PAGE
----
Prayer is a powerful form to reframe our thoughts and expectations into Christlikeness, as well as a call for God to transform this reality into kingdom reality. This prayer is a lot of the former and a little of the later.

Newborns were made to cry, and crying is a good, God-given, form of communication for them. And in the mature human is a complimentary God-given motivation to do something about a crying baby. But when all the actions have been taken and your baby still cries – it time to join with them, and cry out to God. This prayer is meant to be a prayer spoken over or with the urgent and inconsolable cries of a newborn who is fed, changed, swaddled, burped, held – and yet still crying (as Ruth was for 2 hours last night).

After writing this prayer I followed these directions to afix the prayer to battery powered wax candle that we use as our nightlight during these long first nights while Ruth sleeps in our room. I was able to present this to my wife for our use.

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Grace and Peace to us all,

Nathan Gilley, Murfreesboro, TN, USA; October 14th, The year of our Lord 2018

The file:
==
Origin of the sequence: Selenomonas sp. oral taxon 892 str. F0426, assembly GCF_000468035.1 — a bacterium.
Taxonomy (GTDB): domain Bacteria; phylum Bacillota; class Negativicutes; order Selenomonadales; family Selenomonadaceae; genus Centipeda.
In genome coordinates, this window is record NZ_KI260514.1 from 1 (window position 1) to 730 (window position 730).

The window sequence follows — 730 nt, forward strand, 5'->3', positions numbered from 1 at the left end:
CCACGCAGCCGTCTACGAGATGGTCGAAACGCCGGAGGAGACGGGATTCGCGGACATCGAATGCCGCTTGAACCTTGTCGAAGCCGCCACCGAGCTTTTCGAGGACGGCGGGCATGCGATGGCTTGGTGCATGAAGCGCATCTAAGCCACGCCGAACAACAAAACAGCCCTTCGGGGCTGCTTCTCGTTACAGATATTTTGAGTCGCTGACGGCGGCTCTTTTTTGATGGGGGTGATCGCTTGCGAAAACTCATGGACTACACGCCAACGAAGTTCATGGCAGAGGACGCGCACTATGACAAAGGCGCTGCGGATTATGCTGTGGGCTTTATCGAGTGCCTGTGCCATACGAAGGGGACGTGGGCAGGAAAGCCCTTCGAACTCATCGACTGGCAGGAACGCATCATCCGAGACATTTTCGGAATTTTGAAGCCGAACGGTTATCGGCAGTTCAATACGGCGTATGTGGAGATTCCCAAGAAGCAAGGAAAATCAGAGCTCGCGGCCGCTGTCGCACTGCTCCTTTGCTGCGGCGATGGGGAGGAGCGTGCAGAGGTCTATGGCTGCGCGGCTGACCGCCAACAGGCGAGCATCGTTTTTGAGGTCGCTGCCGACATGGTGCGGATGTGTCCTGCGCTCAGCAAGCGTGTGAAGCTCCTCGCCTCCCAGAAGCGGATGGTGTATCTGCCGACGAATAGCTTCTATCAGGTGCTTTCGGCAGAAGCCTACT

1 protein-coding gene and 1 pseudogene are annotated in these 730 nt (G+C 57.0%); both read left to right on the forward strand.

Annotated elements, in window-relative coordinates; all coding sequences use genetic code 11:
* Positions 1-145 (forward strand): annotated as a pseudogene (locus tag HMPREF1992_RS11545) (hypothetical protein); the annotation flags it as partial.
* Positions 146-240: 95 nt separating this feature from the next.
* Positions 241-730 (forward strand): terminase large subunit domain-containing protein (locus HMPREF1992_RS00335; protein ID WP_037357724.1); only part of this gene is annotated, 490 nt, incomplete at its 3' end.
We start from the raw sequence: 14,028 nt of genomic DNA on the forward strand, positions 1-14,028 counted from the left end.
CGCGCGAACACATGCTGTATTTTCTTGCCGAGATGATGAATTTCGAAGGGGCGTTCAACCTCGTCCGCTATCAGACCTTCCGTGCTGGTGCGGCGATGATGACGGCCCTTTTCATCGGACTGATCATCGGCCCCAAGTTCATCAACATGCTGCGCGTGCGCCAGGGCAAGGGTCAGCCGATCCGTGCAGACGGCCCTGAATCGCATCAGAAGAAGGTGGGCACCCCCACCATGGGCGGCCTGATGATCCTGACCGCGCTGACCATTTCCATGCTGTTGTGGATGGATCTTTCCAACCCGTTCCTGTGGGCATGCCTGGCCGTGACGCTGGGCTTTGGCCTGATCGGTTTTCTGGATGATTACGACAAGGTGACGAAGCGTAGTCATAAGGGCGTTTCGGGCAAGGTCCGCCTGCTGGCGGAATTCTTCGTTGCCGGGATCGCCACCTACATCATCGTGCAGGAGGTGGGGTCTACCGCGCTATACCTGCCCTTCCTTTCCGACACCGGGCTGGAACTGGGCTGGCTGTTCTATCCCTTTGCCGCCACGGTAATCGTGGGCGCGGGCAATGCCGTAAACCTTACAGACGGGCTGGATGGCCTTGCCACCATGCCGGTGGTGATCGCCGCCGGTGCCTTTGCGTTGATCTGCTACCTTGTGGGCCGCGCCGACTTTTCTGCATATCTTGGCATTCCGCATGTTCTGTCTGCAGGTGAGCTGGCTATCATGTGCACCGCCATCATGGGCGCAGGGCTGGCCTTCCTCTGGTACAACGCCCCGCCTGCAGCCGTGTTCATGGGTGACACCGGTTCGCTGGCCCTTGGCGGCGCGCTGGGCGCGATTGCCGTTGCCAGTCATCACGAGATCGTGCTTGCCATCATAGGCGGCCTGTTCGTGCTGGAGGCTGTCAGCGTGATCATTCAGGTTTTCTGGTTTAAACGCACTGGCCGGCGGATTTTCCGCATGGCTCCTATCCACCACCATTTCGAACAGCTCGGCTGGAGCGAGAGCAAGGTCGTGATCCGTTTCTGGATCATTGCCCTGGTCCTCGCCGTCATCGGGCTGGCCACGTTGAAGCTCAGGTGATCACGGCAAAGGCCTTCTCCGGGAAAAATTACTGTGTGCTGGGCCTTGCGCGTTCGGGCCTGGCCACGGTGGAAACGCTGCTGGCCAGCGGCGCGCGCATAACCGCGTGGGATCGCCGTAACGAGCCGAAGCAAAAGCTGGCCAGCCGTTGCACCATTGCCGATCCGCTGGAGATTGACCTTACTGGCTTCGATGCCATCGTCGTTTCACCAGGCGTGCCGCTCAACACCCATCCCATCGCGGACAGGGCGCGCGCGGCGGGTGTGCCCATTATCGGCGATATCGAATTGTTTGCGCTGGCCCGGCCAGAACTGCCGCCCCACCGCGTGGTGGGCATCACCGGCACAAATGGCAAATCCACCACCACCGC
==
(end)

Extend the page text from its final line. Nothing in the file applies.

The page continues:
1. Childhood & Calling – Nathan Gilley

As a young child of two godly parents, I was blessed with a deep and early faith in God. My mother was raised in the church as a PK (Preacher’s Kid) and then served in the church I grew up in as a children’s teacher, choir member, and missions director. My mother’s faith was like whitewater – impressive, always moving, visible, and loud. My father’s faith was more aptly described by the Latin proverb, “Still waters run deep.” He rarely spoke to me about his relationship with God, but I watched him physically construct the church building, give sacrificially, honor God with high standards, and exemplify a walk of humble obedience while serving as the church groundskeeper, handyman, soundman, and board member. My parents complimented each other well, and impressed their shared faith upon me from the first moment that God gave me to them, onwards.